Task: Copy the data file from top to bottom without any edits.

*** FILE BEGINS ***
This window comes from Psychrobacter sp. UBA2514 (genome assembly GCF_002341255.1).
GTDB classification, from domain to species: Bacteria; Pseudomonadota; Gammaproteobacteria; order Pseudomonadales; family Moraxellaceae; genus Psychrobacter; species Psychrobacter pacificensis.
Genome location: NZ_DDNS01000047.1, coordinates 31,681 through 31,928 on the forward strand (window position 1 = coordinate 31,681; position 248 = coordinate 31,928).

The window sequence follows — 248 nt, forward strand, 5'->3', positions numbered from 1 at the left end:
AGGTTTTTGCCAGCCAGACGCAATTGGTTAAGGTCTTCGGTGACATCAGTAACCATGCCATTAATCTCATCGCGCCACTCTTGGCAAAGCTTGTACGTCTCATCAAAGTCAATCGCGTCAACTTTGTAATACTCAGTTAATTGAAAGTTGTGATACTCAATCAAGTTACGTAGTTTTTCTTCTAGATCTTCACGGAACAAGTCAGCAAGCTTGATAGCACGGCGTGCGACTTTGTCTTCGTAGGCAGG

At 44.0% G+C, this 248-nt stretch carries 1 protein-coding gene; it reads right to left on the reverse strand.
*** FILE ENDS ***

This window comes from Psychrobacter sp. UBA2514 (genome assembly GCF_002341255.1).
GTDB classification, from domain to species: Bacteria; Pseudomonadota; Gammaproteobacteria; order Pseudomonadales; family Moraxellaceae; genus Psychrobacter; species Psychrobacter pacificensis.
Genome location: NZ_DDNS01000047.1, coordinates 31,681 through 31,928 on the forward strand (window position 1 = coordinate 31,681; position 248 = coordinate 31,928).

The window sequence follows — 248 nt, forward strand, 5'->3', positions numbered from 1 at the left end:
AGGTTTTTGCCAGCCAGACGCAATTGGTTAAGGTCTTCGGTGACATCAGTAACCATGCCATTAATCTCATCGCGCCACTCTTGGCAAAGCTTGTACGTCTCATCAAAGTCAATCGCGTCAACTTTGTAATACTCAGTTAATTGAAAGTTGTGATACTCAATCAAGTTACGTAGTTTTTCTTCTAGATCTTCACGGAACAAGTCAGCAAGCTTGATAGCACGGCGTGCGACTTTGTCTTCGTAGGCAGG

At 44.0% G+C, this 248-nt stretch carries 1 protein-coding gene; it reads right to left on the reverse strand.